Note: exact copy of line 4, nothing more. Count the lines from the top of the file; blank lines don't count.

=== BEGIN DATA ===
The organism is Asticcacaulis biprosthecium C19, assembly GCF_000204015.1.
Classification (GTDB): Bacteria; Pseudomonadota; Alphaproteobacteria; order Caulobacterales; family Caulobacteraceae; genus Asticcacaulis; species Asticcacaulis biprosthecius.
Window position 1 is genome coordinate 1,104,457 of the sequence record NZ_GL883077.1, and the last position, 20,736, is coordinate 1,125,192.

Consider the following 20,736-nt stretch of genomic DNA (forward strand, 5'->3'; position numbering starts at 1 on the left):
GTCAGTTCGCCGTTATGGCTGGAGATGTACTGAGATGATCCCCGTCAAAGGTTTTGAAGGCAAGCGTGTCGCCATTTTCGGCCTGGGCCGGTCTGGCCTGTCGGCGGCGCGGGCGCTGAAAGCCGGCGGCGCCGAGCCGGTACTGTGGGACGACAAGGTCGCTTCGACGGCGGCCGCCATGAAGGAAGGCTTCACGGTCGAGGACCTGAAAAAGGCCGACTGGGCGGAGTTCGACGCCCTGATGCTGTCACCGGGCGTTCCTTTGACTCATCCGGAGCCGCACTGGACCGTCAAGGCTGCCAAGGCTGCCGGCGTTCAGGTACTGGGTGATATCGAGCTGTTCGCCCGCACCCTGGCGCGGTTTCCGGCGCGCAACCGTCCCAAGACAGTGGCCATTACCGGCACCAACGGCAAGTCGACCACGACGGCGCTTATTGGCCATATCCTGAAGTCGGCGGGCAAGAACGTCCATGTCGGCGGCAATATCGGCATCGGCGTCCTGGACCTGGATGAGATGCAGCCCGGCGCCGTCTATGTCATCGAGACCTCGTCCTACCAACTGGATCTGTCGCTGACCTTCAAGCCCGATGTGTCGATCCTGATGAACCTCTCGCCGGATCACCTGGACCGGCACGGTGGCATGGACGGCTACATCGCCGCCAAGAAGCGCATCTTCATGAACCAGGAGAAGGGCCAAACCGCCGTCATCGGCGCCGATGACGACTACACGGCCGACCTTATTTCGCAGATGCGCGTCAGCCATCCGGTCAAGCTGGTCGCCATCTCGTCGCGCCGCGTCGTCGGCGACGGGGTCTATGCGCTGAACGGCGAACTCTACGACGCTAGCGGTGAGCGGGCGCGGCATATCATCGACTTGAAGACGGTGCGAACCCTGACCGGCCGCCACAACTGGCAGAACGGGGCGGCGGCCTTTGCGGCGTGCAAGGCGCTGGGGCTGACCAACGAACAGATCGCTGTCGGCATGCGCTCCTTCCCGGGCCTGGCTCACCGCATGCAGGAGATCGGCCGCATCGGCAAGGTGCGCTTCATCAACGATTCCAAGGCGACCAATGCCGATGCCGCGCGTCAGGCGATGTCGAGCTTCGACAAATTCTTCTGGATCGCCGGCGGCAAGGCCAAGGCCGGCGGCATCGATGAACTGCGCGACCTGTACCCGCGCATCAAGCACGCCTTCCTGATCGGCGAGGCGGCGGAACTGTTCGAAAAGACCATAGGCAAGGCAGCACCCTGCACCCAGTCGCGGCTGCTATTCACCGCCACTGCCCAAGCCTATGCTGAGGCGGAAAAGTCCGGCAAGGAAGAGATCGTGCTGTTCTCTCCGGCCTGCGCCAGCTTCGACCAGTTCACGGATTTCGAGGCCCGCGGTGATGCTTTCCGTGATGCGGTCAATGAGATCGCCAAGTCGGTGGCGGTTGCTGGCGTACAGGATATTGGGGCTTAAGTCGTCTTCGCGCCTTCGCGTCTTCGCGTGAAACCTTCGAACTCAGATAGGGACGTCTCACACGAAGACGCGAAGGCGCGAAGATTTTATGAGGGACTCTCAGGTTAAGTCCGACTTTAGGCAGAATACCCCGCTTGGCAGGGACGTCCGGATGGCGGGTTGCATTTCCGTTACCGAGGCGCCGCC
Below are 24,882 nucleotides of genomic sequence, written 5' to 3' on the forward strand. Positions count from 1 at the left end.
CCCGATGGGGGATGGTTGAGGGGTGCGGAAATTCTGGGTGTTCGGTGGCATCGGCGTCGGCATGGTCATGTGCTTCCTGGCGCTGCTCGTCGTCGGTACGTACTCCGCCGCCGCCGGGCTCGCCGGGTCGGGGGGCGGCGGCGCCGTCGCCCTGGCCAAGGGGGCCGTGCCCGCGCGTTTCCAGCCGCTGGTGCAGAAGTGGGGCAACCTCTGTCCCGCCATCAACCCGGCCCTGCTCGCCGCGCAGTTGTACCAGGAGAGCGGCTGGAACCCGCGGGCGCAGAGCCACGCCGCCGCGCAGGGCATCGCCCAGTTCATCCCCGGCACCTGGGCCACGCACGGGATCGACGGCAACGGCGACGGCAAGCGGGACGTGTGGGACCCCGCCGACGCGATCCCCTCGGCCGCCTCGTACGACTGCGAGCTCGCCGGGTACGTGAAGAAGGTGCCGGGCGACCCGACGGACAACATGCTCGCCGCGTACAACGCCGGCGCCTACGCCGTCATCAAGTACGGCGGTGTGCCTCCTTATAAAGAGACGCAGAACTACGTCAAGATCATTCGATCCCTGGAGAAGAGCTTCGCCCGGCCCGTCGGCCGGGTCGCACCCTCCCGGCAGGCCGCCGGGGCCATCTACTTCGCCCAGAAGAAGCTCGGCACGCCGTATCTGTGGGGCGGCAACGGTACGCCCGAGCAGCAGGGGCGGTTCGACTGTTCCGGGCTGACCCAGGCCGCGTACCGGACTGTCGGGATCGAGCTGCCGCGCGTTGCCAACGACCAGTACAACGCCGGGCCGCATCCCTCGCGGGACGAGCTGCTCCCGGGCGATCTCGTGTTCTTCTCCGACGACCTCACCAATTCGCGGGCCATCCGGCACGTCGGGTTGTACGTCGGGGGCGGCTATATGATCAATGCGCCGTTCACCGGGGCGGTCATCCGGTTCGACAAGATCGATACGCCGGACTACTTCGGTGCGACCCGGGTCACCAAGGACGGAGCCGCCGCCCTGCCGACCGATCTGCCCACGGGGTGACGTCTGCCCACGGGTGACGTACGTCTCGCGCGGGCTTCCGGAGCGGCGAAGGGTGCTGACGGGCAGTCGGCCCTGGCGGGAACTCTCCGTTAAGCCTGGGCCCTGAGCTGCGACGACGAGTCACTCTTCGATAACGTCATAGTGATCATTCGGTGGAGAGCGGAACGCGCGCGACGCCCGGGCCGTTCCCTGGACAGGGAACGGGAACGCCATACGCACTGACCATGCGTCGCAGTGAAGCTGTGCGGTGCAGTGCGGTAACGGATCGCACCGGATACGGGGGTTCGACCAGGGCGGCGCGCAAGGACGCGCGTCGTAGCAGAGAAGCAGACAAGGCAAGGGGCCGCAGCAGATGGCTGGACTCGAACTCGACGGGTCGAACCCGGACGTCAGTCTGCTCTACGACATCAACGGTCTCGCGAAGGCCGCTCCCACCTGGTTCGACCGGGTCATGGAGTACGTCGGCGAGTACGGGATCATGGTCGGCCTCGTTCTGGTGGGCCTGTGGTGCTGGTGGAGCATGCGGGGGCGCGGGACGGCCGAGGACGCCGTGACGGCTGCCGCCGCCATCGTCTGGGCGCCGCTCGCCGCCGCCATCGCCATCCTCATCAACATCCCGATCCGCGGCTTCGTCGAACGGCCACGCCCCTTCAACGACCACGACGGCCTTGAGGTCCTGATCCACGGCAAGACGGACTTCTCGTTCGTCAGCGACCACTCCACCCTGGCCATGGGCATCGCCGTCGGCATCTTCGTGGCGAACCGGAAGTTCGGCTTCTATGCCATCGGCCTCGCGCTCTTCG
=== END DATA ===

Consider the following 20,736-nt stretch of genomic DNA (forward strand, 5'->3'; position numbering starts at 1 on the left):